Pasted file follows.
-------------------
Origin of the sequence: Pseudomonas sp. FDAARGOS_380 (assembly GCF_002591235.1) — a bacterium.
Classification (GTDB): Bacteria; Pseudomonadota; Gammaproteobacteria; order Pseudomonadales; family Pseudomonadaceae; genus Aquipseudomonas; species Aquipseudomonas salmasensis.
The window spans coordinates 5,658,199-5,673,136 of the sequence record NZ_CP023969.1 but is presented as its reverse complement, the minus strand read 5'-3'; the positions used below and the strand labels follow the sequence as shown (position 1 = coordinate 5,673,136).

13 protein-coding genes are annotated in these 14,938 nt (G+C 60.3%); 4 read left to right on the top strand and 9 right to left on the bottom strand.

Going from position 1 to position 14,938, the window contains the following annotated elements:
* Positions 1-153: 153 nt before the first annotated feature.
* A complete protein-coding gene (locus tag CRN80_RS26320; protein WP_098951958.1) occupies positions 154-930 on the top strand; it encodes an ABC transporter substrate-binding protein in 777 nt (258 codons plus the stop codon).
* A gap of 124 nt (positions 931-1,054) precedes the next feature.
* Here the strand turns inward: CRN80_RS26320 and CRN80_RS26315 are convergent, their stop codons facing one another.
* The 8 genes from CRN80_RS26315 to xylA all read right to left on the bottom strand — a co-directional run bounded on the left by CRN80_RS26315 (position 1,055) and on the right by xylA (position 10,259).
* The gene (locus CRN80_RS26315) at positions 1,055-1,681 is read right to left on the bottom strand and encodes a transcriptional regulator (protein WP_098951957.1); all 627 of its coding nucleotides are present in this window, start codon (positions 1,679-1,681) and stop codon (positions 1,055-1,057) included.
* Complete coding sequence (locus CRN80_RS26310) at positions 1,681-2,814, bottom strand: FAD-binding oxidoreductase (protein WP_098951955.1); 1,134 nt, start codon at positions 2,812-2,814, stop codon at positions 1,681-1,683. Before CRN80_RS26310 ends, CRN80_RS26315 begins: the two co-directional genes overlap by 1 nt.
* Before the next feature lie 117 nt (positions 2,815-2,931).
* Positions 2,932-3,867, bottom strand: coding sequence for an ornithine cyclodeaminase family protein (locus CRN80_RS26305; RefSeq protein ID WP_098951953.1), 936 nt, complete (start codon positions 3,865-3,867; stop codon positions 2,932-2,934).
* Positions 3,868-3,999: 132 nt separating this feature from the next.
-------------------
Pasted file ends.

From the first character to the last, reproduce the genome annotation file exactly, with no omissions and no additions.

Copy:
Origin of the sequence: Pseudomonas sp. FDAARGOS_380 (assembly GCF_002591235.1) — a bacterium.
Classification (GTDB): Bacteria; Pseudomonadota; Gammaproteobacteria; order Pseudomonadales; family Pseudomonadaceae; genus Aquipseudomonas; species Aquipseudomonas salmasensis.
The window spans coordinates 5,658,199-5,673,136 of the sequence record NZ_CP023969.1 but is presented as its reverse complement, the minus strand read 5'-3'; the positions used below and the strand labels follow the sequence as shown (position 1 = coordinate 5,673,136).

13 protein-coding genes are annotated in these 14,938 nt (G+C 60.3%); 4 read left to right on the top strand and 9 right to left on the bottom strand.

Going from position 1 to position 14,938, the window contains the following annotated elements:
* Positions 1-153: 153 nt before the first annotated feature.
* A complete protein-coding gene (locus tag CRN80_RS26320; protein WP_098951958.1) occupies positions 154-930 on the top strand; it encodes an ABC transporter substrate-binding protein in 777 nt (258 codons plus the stop codon).
* A gap of 124 nt (positions 931-1,054) precedes the next feature.
* Here the strand turns inward: CRN80_RS26320 and CRN80_RS26315 are convergent, their stop codons facing one another.
* The 8 genes from CRN80_RS26315 to xylA all read right to left on the bottom strand — a co-directional run bounded on the left by CRN80_RS26315 (position 1,055) and on the right by xylA (position 10,259).
* The gene (locus CRN80_RS26315) at positions 1,055-1,681 is read right to left on the bottom strand and encodes a transcriptional regulator (protein WP_098951957.1); all 627 of its coding nucleotides are present in this window, start codon (positions 1,679-1,681) and stop codon (positions 1,055-1,057) included.
* Complete coding sequence (locus CRN80_RS26310) at positions 1,681-2,814, bottom strand: FAD-binding oxidoreductase (protein WP_098951955.1); 1,134 nt, start codon at positions 2,812-2,814, stop codon at positions 1,681-1,683. Before CRN80_RS26310 ends, CRN80_RS26315 begins: the two co-directional genes overlap by 1 nt.
* Before the next feature lie 117 nt (positions 2,815-2,931).
* Positions 2,932-3,867, bottom strand: coding sequence for an ornithine cyclodeaminase family protein (locus CRN80_RS26305; RefSeq protein ID WP_098951953.1), 936 nt, complete (start codon positions 3,865-3,867; stop codon positions 2,932-2,934).
* Positions 3,868-3,999: 132 nt separating this feature from the next.